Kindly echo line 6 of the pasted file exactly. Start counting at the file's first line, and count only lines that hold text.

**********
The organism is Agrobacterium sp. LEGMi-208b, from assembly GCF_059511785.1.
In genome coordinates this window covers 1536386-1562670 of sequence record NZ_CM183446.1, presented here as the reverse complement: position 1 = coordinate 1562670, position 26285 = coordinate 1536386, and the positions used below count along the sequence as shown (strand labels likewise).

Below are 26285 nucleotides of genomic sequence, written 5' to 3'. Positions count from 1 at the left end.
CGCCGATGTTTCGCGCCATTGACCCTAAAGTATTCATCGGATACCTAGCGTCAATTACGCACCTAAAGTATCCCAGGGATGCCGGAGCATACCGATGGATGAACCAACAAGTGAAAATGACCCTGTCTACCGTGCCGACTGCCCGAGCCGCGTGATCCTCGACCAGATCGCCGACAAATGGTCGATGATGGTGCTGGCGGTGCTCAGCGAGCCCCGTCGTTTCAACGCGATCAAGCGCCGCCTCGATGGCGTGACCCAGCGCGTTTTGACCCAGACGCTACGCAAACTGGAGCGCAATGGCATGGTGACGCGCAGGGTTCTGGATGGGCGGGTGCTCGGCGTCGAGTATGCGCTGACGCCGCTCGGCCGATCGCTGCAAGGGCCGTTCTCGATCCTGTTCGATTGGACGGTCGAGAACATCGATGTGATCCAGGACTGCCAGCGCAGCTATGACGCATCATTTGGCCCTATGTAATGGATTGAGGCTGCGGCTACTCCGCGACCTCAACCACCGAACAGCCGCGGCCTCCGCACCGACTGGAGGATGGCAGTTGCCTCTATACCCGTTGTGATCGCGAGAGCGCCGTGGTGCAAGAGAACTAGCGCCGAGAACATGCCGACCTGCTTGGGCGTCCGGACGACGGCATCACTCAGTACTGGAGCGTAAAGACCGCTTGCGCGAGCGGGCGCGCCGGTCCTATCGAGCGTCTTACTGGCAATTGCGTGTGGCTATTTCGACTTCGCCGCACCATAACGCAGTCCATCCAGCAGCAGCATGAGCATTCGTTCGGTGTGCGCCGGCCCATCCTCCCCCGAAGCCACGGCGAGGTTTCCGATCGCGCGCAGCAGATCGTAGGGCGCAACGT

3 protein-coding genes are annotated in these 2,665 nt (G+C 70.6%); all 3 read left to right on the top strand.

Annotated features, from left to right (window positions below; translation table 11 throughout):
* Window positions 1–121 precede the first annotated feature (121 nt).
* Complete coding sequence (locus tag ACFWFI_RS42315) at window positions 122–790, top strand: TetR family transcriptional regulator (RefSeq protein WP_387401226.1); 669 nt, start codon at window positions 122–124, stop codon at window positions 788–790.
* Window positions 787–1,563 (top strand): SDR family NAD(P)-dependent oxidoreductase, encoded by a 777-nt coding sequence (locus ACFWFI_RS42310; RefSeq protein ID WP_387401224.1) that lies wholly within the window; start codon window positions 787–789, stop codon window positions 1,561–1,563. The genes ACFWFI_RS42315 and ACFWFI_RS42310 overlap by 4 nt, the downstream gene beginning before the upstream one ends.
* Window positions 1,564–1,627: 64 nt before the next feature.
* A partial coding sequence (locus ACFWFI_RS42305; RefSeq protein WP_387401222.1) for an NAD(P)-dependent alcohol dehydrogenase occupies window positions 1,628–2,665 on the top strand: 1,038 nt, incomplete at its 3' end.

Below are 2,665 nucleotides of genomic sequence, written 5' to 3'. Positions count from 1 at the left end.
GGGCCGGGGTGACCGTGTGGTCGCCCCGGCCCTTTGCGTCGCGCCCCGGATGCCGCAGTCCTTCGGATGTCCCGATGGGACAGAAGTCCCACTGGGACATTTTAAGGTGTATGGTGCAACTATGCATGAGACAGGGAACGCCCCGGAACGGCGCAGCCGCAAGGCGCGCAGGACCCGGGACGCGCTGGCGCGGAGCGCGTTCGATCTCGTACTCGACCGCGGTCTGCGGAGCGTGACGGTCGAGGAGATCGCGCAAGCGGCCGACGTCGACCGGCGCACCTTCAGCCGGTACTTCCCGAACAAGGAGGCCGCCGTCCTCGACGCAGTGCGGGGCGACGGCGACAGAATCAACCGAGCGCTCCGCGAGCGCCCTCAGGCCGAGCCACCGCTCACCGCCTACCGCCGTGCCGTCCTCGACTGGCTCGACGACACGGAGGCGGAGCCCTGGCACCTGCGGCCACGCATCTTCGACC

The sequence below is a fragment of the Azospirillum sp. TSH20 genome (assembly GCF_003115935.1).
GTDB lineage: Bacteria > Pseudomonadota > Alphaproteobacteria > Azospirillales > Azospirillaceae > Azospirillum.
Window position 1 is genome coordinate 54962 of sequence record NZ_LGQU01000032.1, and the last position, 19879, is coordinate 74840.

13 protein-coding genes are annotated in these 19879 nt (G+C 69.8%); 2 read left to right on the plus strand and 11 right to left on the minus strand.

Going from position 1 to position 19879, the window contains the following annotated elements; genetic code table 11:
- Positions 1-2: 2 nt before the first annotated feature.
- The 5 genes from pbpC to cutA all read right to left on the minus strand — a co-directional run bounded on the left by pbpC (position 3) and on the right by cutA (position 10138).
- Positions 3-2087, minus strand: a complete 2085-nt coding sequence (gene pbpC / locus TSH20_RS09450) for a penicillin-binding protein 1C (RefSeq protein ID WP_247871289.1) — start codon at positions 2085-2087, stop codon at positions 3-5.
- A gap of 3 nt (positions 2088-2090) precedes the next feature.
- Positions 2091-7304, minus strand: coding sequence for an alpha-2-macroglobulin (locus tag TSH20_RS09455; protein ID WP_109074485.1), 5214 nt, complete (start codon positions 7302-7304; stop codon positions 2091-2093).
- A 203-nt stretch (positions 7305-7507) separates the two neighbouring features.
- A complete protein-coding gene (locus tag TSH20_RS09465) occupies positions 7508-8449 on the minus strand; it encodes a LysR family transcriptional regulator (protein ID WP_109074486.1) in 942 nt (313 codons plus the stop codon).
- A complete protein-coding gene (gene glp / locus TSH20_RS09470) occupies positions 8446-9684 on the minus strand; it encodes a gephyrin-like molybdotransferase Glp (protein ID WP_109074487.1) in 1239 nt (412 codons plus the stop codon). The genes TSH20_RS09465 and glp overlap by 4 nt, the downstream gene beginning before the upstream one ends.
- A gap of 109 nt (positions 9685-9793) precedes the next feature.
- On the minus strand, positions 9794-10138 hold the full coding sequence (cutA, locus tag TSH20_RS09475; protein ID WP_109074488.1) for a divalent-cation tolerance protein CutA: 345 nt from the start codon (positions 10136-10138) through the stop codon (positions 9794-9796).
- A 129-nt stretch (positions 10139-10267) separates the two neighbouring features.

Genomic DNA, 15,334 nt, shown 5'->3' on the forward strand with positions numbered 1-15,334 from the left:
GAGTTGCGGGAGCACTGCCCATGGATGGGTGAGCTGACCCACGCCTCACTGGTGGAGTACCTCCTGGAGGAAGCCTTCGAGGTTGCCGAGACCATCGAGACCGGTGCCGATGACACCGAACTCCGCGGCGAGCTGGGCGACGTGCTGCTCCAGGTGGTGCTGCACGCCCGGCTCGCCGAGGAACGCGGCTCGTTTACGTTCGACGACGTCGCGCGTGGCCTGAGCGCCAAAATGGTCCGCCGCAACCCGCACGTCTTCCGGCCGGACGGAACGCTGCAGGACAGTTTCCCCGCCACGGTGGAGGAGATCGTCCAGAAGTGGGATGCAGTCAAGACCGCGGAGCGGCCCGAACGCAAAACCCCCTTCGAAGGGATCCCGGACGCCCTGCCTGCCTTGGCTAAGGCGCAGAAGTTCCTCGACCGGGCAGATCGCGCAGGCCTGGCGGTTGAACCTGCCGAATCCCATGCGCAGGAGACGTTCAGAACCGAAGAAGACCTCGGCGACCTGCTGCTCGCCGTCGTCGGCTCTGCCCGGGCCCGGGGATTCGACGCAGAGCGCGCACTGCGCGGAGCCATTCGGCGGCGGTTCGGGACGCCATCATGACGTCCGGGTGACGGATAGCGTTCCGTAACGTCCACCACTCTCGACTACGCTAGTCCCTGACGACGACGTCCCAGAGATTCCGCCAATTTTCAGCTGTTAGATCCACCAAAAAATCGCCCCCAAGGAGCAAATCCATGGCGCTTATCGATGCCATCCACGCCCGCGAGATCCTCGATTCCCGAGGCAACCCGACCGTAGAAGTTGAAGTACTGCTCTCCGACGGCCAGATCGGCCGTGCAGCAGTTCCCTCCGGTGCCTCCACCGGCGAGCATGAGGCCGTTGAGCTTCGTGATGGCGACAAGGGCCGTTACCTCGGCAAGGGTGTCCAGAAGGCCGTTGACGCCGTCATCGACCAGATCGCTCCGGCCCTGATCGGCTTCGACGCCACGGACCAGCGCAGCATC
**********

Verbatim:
Annotated features, from left to right (window positions below; translation table 11 throughout):